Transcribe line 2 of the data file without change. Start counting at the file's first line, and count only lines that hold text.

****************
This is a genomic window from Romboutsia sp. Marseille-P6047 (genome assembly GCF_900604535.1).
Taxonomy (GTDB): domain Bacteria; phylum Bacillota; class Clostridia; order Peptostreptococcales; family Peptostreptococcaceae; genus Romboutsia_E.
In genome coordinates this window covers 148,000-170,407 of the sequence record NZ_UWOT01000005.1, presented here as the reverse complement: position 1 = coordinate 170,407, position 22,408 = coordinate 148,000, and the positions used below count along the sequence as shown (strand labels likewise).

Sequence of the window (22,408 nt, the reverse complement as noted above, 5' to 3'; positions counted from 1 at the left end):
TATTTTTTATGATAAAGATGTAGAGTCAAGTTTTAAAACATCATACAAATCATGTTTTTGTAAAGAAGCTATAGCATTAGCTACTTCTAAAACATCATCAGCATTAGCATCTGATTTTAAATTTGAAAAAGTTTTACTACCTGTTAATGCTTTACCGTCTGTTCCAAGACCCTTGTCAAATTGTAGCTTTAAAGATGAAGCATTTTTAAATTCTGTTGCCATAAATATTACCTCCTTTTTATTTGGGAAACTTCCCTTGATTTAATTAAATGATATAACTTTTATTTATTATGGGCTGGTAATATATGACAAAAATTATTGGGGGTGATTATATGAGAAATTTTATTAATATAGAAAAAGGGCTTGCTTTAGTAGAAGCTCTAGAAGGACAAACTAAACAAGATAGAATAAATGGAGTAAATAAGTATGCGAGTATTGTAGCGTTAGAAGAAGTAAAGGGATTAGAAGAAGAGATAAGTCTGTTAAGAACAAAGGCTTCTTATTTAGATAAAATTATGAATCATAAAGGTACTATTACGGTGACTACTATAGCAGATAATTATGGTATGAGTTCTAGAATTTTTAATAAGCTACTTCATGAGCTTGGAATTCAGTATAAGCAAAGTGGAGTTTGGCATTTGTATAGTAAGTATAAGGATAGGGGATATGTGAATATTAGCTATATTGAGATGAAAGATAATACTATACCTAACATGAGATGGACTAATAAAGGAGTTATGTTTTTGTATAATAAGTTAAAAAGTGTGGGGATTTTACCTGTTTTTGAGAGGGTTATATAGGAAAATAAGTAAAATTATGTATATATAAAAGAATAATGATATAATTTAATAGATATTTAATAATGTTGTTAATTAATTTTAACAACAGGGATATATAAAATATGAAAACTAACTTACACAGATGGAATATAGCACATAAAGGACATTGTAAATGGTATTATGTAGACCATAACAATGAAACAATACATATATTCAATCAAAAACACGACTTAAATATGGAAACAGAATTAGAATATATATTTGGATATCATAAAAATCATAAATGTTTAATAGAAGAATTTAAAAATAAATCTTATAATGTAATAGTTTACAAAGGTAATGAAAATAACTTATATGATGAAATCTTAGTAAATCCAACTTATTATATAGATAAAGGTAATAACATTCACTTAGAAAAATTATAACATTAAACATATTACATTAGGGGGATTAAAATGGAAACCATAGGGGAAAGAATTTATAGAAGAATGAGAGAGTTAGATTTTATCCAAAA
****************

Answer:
Taxonomy (GTDB): domain Bacteria; phylum Bacillota; class Clostridia; order Peptostreptococcales; family Peptostreptococcaceae; genus Romboutsia_E.